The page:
Filed under: Crime,Government — DRJ @ 4:25 pm

[Guest post by DRJ]

Former Louisiana Democratic Congressman William Jefferson has been sentenced to 13 years in prison:

“William Jefferson, the former U.S. congressman caught with $90,000 in marked currency stuffed in his freezer, was sentenced to 13 years in prison for using his office to solicit bribes.

U.S. District Judge T.S. Ellis III in Alexandria, Virginia, today sentenced Jefferson, more than three months after a federal jury here found him guilty on 11 of 16 counts. He had faced as many as 20 years on each conviction.”

Jefferson is 62 so he could theoretically be in prison until he’s 75.


Congratulations, Foxfier

Filed under: General — DRJ @ 3:53 pm

[Guest post by DRJ]

Congratulations to the Foxfier family on the birth of their new baby girl. Best wishes for your speedy recovery, Foxfier, and a few good night’s sleep.

H/T John Hitchcock.


Winning the War in Afghanistan

Filed under: Obama,War — DRJ @ 1:19 pm

[Guest post by DRJ]

The Army says individual troop morale remains constant but unit morale is down in Afghanistan, in part because there aren’t enough mental health workers like the ones scheduled to deploy from Fort Hood:

“The new survey on Afghanistan found instances of depression, anxiety and other psychological problems are about the same as they were in 2007. But it also said there is a shortage of mental health workers to help soldiers who need it, partly because of the buildup Obama already started this year with the dispatch of more than 20,000 extra troops.

Efforts already under way to get more health workers to the Afghan war could be hampered somewhat by last week’s shooting. The psychiatrist charged with 13 counts of premeditated murder was slated to go to Afghanistan. Some of the dead and wounded also were to deploy there to bolster psychological services for soldiers.”

How ironic if the act of a suspected Muslim jihadist in America has eroded our ability to fight the war in Afhganistan. Wouldn’t that be exactly what he set out to do?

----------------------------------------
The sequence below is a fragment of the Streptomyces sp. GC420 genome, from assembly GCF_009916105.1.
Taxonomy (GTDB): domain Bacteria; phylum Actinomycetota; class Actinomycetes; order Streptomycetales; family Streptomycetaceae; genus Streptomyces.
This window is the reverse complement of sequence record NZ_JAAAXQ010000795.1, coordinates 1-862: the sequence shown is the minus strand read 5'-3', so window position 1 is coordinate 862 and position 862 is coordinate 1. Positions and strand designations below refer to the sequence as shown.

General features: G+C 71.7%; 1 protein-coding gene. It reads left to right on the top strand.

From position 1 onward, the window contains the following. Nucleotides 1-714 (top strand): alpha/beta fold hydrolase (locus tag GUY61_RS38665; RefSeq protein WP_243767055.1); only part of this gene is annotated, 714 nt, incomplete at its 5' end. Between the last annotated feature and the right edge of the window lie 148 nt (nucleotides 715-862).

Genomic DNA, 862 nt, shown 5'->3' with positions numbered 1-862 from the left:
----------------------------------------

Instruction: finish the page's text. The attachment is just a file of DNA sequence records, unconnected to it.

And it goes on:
On the other hand, I’m not convinced the problem is really a shortage of mental health workers since, presumably, that should show up as reduced individual and unit morale. Instead, could it be because the War is on hold while President Obama decides what to do next?

EDIT: In the comments, steve points out the troop survey is 5 months old, so it can’t reflect the military’s opinion of Obama’s August-to-November decision-making (or lack thereof). Instead, it surveys opinion since Obama took office in January 2009 and issued his new AF-PAK strategy in March 2009.


October Deficit Kicks Off New Fiscal Year

Filed under: Economics — DRJ @ 1:07 pm

[Guest post by DRJ]

The Obama Administration has kicked off the New (Fiscal) Year with a record monthly deficit:

“What better way to kick off Barack Obama’s first full budget year as President than with a deficit that exceeded the White House’s own projections as well as analysts’ expectations? The federal government busted the budget worse than last October by $20 billion with a deficit of $176.36 billion for the month. That used to be considered a decent deficit target … for an entire year.”

Happy New Year, suckers!


It’s Come to This

Filed under: Crime — DRJ @ 1:02 pm

[Guest post by DRJ]

A Texas woman is accused of pretending to have cancer in order to raise money for breast implants: